An Australian health expert has suggested that lower back pain could be a result of negative thinking.
According to Western Australian Institute for Medical Research associate professor Markus Melloh, workers with a positive attitude were less likely to suffer from serious, persistent lower back pain than those who were unhappy in their role.
Speaking to Fairfax Media yesterday (April 23), the orthopaedic surgeon and rheumatologist stated that there is a direct correlation between positive attitude and the outcomes of back pain.
"Attitude in the workplace and positive thinking has a huge impact on lower back pain," he said.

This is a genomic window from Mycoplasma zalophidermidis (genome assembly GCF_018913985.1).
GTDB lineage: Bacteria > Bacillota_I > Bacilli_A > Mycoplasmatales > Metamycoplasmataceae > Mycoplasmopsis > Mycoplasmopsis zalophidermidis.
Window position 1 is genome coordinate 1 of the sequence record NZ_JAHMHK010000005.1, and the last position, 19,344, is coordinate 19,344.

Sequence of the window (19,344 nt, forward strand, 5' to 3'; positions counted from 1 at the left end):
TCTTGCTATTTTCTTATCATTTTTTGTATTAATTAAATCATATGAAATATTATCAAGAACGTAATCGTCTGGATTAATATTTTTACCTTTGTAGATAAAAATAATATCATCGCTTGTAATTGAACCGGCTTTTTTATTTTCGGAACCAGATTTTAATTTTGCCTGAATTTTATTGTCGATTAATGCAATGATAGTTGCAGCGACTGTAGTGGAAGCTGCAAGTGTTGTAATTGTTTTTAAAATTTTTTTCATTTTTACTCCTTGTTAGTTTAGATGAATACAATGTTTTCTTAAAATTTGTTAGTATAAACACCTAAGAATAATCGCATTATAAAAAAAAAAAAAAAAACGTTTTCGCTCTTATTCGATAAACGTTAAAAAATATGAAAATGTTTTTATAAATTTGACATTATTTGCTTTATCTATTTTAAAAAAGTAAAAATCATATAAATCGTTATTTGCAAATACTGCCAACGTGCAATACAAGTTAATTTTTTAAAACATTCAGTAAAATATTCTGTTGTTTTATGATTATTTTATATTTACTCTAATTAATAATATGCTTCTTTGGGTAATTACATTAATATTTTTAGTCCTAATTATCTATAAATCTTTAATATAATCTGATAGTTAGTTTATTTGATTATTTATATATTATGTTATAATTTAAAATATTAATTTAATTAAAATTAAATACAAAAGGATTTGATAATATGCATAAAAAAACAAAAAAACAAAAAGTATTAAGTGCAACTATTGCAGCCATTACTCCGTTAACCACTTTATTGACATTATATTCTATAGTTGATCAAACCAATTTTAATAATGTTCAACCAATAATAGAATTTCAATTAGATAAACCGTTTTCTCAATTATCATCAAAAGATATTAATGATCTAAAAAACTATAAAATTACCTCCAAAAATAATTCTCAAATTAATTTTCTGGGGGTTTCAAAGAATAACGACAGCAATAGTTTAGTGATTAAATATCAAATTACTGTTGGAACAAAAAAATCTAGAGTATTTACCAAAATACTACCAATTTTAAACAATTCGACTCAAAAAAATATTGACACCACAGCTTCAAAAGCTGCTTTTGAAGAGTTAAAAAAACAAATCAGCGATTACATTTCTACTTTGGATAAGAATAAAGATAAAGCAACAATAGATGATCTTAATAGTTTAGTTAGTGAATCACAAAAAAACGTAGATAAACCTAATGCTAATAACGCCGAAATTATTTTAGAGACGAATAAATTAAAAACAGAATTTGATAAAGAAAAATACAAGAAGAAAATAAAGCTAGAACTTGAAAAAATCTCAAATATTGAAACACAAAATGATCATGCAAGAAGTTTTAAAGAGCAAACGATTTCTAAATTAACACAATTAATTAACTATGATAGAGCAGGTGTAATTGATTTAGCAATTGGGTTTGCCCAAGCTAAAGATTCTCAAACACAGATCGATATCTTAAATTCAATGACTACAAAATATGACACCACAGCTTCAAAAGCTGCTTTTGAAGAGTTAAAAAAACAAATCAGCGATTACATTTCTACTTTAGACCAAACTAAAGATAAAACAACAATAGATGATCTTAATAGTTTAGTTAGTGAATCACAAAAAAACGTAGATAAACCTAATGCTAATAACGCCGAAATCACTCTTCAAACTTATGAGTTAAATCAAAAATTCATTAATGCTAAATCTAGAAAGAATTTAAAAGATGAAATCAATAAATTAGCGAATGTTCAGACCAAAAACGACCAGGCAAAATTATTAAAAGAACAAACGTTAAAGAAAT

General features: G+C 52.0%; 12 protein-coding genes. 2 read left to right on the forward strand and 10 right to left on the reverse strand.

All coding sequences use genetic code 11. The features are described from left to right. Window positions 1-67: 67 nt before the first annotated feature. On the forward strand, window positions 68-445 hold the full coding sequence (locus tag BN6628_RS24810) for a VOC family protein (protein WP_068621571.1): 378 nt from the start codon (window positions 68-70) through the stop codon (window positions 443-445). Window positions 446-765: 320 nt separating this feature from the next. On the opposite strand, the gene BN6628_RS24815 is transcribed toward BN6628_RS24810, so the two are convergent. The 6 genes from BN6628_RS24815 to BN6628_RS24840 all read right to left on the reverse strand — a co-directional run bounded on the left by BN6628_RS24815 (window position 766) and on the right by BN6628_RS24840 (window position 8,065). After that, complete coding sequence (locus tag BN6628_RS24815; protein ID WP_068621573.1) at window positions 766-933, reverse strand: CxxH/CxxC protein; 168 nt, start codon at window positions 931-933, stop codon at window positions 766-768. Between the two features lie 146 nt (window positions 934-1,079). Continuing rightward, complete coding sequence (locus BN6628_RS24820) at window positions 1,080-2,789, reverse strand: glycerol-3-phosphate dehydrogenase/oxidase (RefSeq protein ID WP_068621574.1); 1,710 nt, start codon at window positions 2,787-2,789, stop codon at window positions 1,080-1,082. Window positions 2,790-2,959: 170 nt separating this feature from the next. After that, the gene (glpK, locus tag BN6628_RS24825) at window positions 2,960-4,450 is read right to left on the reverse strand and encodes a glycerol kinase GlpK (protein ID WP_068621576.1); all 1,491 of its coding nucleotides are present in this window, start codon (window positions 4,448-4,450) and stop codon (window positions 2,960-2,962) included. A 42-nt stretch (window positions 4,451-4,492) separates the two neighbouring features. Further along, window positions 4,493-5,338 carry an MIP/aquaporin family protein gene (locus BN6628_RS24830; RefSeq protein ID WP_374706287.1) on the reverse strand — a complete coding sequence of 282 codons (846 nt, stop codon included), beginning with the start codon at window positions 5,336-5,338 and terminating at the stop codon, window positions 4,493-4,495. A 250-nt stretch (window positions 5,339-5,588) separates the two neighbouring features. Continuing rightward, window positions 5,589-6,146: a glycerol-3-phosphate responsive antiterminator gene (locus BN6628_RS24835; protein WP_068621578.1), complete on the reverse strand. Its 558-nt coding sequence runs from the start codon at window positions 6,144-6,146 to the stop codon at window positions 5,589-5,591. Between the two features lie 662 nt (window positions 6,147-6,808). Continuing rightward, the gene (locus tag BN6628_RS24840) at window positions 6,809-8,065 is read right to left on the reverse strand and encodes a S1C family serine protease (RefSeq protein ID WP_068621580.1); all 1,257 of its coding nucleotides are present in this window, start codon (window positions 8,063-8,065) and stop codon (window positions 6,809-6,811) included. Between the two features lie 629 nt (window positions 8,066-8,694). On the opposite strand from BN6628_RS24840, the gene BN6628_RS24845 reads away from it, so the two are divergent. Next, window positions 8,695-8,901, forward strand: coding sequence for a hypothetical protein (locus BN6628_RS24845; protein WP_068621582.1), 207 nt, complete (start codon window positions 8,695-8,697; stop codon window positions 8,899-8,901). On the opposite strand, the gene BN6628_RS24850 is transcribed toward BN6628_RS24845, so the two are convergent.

"We know positive thinking would make people better, if they get occasional back pain and say, 'that's life,' there is more chance it will go away by itself."
Associate professor Melloh stated that his studies revealed that anatomical tests of the patients surveyed showed no reasons for ongoing pain.
Some private health insurance providers may offer access to services such as chiropractic, osteopathy and physiotherapy – as well as natural therapies such as remedial massage – in order to help relieve lower back pain.
According to a review conducted by Australian Prescriber magazine, approximately one in four Australians suffer from lower back pain – yet only half of these seek care.